I've often questioned if this is appropriate since they could easily screw up my ride from behind, but usually the brake check folks are hoping I'll run into them and buy them a new bumper, and usually too much of a weenie to be trying to rack up a manslaughter charge by ramming me off the road.

    Respectfully,
    tool.nerd
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  10. gone2seed

    gone2seed Adventurer

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    ...and when all else fails.Know how to answer : “ Damn thing has only got two wheels! It’s bound to tip over once in a while.”
  11. JamesHTrotter

    JamesHTrotter Been here awhile

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    Spiritual lessons from riding!
  12. Mambo Dave

    Mambo Dave I cannot abide.

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  13. Buildzall

    Buildzall Rooster Supporter

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    Fact... bikers think they can brake faster and tailgate much more.

    Fact... bikes dont stop faster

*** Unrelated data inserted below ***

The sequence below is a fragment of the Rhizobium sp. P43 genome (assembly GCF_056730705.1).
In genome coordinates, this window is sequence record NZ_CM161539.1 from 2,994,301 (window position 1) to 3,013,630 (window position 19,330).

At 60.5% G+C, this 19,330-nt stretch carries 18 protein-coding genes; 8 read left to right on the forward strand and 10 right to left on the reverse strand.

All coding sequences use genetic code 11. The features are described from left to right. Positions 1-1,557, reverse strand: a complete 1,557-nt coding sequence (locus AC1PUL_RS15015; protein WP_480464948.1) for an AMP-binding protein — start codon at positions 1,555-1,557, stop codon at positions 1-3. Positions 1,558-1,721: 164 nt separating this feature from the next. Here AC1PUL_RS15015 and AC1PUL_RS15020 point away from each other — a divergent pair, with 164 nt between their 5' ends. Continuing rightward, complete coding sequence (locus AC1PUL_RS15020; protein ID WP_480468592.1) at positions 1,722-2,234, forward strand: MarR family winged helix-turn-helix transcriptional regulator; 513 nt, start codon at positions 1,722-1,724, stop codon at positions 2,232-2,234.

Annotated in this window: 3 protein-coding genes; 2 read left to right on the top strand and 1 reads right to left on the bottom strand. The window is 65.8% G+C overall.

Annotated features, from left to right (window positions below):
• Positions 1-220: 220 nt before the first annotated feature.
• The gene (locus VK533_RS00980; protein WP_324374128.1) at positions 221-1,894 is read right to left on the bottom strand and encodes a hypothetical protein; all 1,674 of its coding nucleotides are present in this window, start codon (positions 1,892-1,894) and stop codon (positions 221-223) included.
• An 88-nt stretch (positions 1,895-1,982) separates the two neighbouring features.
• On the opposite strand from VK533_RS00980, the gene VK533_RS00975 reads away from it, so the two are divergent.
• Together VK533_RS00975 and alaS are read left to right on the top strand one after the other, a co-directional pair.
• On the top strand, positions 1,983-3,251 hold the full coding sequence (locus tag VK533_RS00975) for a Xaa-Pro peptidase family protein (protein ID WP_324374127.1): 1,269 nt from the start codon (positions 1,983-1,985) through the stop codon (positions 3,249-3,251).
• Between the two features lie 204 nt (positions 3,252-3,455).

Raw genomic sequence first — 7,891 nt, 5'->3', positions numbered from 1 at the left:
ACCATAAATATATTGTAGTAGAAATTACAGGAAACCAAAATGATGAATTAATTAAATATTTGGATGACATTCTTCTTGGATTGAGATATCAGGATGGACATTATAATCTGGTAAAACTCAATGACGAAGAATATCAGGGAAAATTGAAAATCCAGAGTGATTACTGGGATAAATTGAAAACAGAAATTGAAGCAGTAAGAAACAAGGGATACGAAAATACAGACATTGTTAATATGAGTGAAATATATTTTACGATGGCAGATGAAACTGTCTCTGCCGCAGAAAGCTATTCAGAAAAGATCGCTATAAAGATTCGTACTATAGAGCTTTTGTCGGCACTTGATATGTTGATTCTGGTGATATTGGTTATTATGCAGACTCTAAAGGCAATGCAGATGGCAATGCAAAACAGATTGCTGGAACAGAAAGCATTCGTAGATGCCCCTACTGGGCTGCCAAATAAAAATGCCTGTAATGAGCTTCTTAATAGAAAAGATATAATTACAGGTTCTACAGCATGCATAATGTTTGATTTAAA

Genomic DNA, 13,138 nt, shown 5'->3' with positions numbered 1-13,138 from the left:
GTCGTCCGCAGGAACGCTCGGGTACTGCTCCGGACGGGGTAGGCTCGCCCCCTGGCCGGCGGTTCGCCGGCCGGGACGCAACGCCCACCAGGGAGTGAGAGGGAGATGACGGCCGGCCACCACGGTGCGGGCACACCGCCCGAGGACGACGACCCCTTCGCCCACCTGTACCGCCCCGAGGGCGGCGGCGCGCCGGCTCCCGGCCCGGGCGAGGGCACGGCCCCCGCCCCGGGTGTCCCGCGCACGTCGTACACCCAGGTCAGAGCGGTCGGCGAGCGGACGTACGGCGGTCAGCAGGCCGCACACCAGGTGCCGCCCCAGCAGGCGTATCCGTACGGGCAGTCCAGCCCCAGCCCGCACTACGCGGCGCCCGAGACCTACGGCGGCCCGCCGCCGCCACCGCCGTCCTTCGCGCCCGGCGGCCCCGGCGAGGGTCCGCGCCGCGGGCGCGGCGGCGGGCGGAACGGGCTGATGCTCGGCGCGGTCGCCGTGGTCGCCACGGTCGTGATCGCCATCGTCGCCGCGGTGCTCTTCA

https://advrider.com/riding-basics-stopping-can-you-do-it-as-quick-as-you-think/

  14. suber1959

    suber1959 Adventurer

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    Awesome, thanks for unravelling this myth. I can not agree more with the statement.:clap
  15. suber1959

    suber1959 Adventurer

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  16. Motorius

    Motorius Road trippin' Supporter

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  17. Plaka

    Plaka Brevis illi vita est

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    I have to disagree. The bike has it's CG and the rider has another. The two are coupled either at the seat or the pegs (or some of both, depending on gender). When you rise on the pegs (a little or a lot) the coupling moves downward completely to the pegs and the bike CG is free to float below the rider CG. the effective CG of the system is lowered although the total mass is the same.
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  18. j21a2t89

    j21a2t89 Lurking Noob Supporter

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    Not particularly, one year jail sentence and 3 year ban.
  19. Motorius

    Motorius Road trippin' Supporter

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    well that really sucks.
  20. j21a2t89

    j21a2t89 Lurking Noob Supporter